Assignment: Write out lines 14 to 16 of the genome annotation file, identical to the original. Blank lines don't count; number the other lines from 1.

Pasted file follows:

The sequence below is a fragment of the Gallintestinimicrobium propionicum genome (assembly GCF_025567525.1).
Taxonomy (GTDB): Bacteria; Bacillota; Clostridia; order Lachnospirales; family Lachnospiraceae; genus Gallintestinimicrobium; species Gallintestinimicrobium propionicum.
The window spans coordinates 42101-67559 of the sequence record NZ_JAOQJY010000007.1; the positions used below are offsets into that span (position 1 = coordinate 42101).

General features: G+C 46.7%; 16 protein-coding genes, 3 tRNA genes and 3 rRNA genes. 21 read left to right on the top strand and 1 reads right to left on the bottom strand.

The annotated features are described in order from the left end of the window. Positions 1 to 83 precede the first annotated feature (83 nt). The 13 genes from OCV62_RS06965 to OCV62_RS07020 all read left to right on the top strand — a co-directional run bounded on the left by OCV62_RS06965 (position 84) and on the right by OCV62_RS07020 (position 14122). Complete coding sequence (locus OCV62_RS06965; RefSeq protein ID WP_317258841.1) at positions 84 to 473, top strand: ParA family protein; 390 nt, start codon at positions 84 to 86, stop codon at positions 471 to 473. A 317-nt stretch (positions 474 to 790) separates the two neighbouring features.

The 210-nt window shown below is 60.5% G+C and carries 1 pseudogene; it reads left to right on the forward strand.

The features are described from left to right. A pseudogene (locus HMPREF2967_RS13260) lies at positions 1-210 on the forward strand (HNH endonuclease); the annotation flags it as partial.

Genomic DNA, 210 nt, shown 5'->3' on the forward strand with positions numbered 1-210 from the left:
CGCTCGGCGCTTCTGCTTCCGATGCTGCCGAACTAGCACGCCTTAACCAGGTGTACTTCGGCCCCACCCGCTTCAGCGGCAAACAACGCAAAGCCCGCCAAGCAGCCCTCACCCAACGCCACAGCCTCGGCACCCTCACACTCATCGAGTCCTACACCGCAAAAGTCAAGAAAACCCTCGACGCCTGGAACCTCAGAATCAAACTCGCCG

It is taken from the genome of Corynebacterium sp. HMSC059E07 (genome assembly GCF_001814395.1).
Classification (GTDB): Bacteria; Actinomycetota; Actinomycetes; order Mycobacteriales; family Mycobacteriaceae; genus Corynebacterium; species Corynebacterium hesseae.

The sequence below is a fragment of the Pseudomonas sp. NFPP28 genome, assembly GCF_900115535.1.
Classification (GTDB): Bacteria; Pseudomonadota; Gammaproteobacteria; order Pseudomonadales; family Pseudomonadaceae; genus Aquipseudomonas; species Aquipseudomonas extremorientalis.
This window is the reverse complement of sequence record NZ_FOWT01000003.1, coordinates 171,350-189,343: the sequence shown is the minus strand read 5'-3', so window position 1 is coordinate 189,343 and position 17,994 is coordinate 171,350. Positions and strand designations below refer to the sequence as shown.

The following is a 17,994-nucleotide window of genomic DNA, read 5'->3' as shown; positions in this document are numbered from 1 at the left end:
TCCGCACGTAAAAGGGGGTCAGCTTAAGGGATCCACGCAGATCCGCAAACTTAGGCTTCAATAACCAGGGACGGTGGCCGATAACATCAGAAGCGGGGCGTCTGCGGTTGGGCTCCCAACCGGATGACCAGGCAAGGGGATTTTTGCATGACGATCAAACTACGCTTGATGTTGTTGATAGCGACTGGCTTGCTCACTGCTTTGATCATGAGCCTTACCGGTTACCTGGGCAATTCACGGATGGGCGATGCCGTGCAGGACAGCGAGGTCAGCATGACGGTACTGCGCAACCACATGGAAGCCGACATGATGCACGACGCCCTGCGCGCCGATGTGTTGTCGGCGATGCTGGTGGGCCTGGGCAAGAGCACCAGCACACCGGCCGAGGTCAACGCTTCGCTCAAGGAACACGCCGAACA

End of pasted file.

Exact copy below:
This window is the reverse complement of sequence record NZ_FOWT01000003.1, coordinates 171,350-189,343: the sequence shown is the minus strand read 5'-3', so window position 1 is coordinate 189,343 and position 17,994 is coordinate 171,350. Positions and strand designations below refer to the sequence as shown.

The following is a 17,994-nucleotide window of genomic DNA, read 5'->3' as shown; positions in this document are numbered from 1 at the left end:
TCCGCACGTAAAAGGGGGTCAGCTTAAGGGATCCACGCAGATCCGCAAACTTAGGCTTCAATAACCAGGGACGGTGGCCGATAACATCAGAAGCGGGGCGTCTGCGGTTGGGCTCCCAACCGGATGACCAGGCAAGGGGATTTTTGCATGACGATCAAACTACGCTTGATGTTGTTGATAGCGACTGGCTTGCTCACTGCTTTGATCATGAGCCTTACCGGTTACCTGGGCAATTCACGGATGGGCGATGCCGTGCAGGACAGCGAGGTCAGCATGACGGTACTGCGCAACCACATGGAAGCCGACATGATGCACGACGCCCTGCGCGCCGATGTGTTGTCGGCGATGCTGGTGGGCCTGGGCAAGAGCACCAGCACACCGGCCGAGGTCAACGCTTCGCTCAAGGAACACGCCGAACA